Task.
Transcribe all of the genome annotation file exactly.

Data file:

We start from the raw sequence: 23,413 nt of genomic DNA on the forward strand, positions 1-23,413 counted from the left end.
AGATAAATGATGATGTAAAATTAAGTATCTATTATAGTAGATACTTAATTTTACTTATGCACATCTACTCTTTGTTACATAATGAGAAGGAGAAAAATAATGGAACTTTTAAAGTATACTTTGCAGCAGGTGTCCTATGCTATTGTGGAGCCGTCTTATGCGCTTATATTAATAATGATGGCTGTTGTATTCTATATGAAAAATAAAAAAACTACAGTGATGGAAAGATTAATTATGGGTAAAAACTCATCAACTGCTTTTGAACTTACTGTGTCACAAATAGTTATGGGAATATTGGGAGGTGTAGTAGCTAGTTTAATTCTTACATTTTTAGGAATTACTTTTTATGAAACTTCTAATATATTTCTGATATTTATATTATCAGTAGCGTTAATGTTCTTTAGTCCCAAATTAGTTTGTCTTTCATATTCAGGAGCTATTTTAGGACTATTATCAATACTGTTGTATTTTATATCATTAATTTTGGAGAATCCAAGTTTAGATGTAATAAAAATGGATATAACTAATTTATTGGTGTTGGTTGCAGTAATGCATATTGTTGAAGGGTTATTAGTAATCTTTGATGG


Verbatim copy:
We start from the raw sequence: 23,413 nt of genomic DNA on the forward strand, positions 1-23,413 counted from the left end.
AGATAAATGATGATGTAAAATTAAGTATCTATTATAGTAGATACTTAATTTTACTTATGCACATCTACTCTTTGTTACATAATGAGAAGGAGAAAAATAATGGAACTTTTAAAGTATACTTTGCAGCAGGTGTCCTATGCTATTGTGGAGCCGTCTTATGCGCTTATATTAATAATGATGGCTGTTGTATTCTATATGAAAAATAAAAAAACTACAGTGATGGAAAGATTAATTATGGGTAAAAACTCATCAACTGCTTTTGAACTTACTGTGTCACAAATAGTTATGGGAATATTGGGAGGTGTAGTAGCTAGTTTAATTCTTACATTTTTAGGAATTACTTTTTATGAAACTTCTAATATATTTCTGATATTTATATTATCAGTAGCGTTAATGTTCTTTAGTCCCAAATTAGTTTGTCTTTCATATTCAGGAGCTATTTTAGGACTATTATCAATACTGTTGTATTTTATATCATTAATTTTGGAGAATCCAAGTTTAGATGTAATAAAAATGGATATAACTAATTTATTGGTGTTGGTTGCAGTAATGCATATTGTTGAAGGGTTATTAGTAATCTTTGATGG